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State v. Barnes

Supreme Court of Idaho, North Idaho, Term, May 1993
Sep 27, 1993
124 Idaho 379 (Idaho 1993)


holding that the clear language of state theft by receiving statute makes it a non-continuing offense

Summary of this case from State v. Saathoff


No. 19498.

September 27, 1993.


Larry EchoHawk, Atty. Gen., and Michael Kane, Deputy Atty. Gen., argued, for appellant.

Gregory Jones, Kootenai County Public Defender and Jonathan Hull, Deputy Public Defender, argued, Coeur d'Alene, for respondent.


The evidence presented at the preliminary hearing showed that in 1983, a new Chevrolet pick-up was stolen from Appleway Chevrolet Inc., a Spokane, Washington, car dealership. In 1990, Barnes was found in possession of the pick-up truck. Barnes may have been in possession of the truck since 1983. In 1987, Barnes told his sister that the truck was "hot."

In 1991, Barnes was charged with grand theft by possession of stolen property, a violation of I.C. § 18-2403(4). Barnes moved to dismiss the information arguing that: (1) the I.C. § 19-402(1) statute of limitations had expired, and (2) there was insufficient evidence to bind him over for trial. The district court denied the motion to dismiss on the first ground but granted the motion on the second ground.

The district court found that the statute of limitations had not expired because the offense charged was a "continuing offense." The court viewed I.C. § 19-402(1) statute of limitations as not beginning to run until 1990, when the truck was seized, thus ending Barnes's continuing possession of it.

As for Barnes's second argument, the district court noted that one of the essential elements of the crime of theft is that some person other than the defendant be the owner of the alleged stolen item. I.C. § 18-2403. Idaho Code § 18-2402(6) defines the term "owner" to mean "any person who has a right to possession [of the piece of property] superior to that of the taker, obtainer or withholder." The district court concluded that the State had not shown there was an "owner" of the truck at the preliminary hearing because Appleway Motors had lost its right to possession by failing to initiate a cause of action against Barnes within the I.C. § 5-218(3) three year statute of limitations. In so ruling, the district court noted there was no "discovery rule" exception to I.C. § 5-218(3), so the fact that Appleway did not discover Barnes was in possession of the truck did not extend the statute of limitations. Accordingly, the district court dismissed the information because the State had failed to establish probable cause at the preliminary hearing.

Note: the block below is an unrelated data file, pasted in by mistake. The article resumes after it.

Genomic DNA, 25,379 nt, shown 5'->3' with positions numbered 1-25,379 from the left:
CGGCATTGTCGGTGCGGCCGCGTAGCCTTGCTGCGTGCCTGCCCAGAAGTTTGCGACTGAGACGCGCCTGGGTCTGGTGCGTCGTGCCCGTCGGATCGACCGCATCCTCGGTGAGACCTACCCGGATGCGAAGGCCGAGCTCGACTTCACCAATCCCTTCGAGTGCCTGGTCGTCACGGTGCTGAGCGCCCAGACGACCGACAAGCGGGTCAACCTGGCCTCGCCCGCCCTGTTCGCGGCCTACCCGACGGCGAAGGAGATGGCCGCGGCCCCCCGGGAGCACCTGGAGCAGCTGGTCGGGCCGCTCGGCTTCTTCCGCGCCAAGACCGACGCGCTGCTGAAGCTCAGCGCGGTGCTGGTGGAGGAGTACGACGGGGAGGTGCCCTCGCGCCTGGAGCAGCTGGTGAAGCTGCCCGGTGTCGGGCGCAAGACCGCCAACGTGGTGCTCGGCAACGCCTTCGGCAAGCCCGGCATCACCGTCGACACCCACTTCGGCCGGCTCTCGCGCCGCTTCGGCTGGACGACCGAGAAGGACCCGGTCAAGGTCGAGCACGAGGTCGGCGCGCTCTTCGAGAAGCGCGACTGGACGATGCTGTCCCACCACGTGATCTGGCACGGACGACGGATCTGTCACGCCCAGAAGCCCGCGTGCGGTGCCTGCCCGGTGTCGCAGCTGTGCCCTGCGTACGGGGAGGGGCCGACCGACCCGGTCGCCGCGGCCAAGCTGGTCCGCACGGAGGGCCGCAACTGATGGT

The State appealed from that order. Barnes has cross-appealed from the ruling that the I.C. § 19-402(1) statute of limitation had not expired. We affirm the district court for the reasons expressed below.


The applicable statute of limitation in this case is I.C. § 19-402(1), as amended in the 1990 Sess. Laws, ch. 210, § 3, p. 467. That statute read:

(1) A prosecution for any felony other than murder or any felony committed upon a minor child must be commenced by the filing of the complaint or the finding of the indictment within three (3) years after its commission.

Idaho Code § 19-402(1) was amended in 1992 and now provides that a prosecution for theft must be commenced within five years after its commission. As Barnes was charged in 1991, the three year statute of limitation applies, not the five year period embodied in the 1992 amendments.

The trial court held that statutory three year period did not begin to run until Barnes was arrested because theft by possession was a "continuing offense." In accordance with that ruling, the court further held that the statute of limitations did not begin to run until Barnes was arrested in 1990, and the 1991 information was filed within the three year period.